The most important people process is Talent Management

Every CEO and Leader worth their salt knows that people are the foundation of their success and the success of their business. To that end, there is no more important people process than Talent Management – the process by which we build talent and capability for the future. So, drowning in all that support, why is Talent Management the bane of every leader’s existence?

We think the reason might be that while, for a long time, we’ve heard about the welcome death of the traditional Performance Management process, there is a very real possibility that most Talent Management processes are even lamer, but live on, torturing their participants in ways poor Performance Management could only have dreamed.

What Is Talent Management?

What Talent Management is and what it should be are vastly different beasts.

Too often, Talent Management is a set of mesmerising definitions that form into a complicated ‘grid’ that plots every employee into tiny boxes, and a very long conversation around who wins and who loses, which supports what everyone already knew before they walked in.

What Talent Management should be is a way to capture the capability and potential of an organisation (as succinctly and clearly as possible), and then prioritise actions that will ensure both grow at the aggregate (organisational) and individual level.

What Goes Wrong?

A lot!

We’ve picked the Top 5!

  1. The purpose of Talent Management gets lost in the process

Instead of clarity on required capability versus the current capability, and how best to bridge the gap, the process of Talent Management becomes overwhelming. It is box-filling, data-manipulating, and definition-refining (our favourite was the nuances of ‘specialised’ versus ‘specialist’), despite either being a killer for any leadership aspiration. It is then filed into an HRIT system from which the data will never be retrieved by any line leader who could do something with it.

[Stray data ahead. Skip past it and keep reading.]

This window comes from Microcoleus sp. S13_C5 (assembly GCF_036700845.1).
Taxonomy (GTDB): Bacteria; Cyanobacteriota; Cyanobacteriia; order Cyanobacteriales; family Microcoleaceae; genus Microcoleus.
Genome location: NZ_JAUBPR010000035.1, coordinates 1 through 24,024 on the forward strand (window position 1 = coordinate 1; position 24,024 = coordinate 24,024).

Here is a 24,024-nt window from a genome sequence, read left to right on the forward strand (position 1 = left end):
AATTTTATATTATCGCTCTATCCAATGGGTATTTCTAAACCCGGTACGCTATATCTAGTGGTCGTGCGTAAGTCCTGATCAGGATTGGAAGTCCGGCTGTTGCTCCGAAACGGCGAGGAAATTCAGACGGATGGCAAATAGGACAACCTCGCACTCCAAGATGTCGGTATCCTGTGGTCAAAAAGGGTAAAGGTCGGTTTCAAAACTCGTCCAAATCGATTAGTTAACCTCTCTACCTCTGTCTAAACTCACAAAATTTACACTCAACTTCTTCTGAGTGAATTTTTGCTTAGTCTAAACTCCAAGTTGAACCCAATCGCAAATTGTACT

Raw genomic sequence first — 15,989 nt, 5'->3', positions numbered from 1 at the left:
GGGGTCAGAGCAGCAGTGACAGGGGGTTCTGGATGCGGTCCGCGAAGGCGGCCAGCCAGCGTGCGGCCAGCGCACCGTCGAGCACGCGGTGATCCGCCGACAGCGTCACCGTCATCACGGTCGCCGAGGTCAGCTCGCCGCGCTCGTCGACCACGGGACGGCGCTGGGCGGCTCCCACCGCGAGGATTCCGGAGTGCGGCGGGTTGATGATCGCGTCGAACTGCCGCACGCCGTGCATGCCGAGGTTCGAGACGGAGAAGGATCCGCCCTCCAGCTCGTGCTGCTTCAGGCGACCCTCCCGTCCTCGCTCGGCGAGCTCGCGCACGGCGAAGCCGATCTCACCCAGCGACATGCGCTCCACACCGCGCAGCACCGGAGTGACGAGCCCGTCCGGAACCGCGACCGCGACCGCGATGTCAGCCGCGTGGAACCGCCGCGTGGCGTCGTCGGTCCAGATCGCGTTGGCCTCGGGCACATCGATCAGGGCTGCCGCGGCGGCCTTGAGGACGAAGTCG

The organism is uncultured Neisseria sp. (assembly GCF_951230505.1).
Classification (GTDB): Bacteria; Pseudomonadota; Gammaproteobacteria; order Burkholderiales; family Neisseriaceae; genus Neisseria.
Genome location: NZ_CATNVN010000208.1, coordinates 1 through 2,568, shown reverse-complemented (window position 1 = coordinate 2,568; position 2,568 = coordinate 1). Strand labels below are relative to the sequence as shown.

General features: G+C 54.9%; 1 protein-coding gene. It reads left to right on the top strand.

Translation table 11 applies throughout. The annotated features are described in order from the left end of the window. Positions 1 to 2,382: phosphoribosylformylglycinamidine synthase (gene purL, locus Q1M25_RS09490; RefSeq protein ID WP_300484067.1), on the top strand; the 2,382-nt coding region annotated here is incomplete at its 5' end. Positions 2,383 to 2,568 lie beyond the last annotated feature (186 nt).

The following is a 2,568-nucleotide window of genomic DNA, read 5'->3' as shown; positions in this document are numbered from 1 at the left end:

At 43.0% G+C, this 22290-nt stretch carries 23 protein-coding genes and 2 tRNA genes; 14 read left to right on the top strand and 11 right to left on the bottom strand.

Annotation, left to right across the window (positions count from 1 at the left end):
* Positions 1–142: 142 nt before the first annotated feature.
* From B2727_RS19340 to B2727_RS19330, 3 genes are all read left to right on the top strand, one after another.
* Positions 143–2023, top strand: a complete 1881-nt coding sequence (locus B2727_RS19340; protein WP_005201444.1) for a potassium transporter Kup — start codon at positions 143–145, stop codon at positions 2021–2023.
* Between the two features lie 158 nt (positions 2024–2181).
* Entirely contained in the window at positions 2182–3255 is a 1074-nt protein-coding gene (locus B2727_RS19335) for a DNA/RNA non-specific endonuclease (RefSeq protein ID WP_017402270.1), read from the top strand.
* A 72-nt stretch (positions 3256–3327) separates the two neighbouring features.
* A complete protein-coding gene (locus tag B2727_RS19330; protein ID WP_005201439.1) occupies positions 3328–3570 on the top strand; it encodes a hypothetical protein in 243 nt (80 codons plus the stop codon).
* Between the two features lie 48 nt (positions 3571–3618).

2. Facts are Lost

Opinions are based on random elevator rides and perceptions from the Christmas party.  Views are held on extroversion versus introversion, and such thick layers of affinity bias, that the merits of most individuals become completely opaque. Often, you literally cannot find any reference to real achievements or actual development.

Note: Riding four floors in an elevator does not give you deep insight into a person or their career.   

       3. Accountability is unclear or non-existent

Everyone participates enthusiastically in the conversation, but the outcomes belong to no one. Instead, it becomes an administrative record for the deep dark depths of the HR system…until next year.

       4. HR becomes Chess Master

Fourthly, with the process poorly cobbled together, and time running out from the lengthy debates, HR leaps into an odd ‘Chess Master’ role. This is the not the HR person who designed a great process, or knows the business strategy brilliantly well or knows how to develop talent with limited investment. Instead, this is the HR person that from birth has been in a possession of a self-proclaimed superpower of knowing ‘good’ from ‘bad’, and ‘picking winners’ every time.

Inside the room, HR strikes fear into every leader. They know too well, from stories in the walls, that this HR Chess Master is also Chess Master of the board on which their own careers sit.

     5. Time is Lost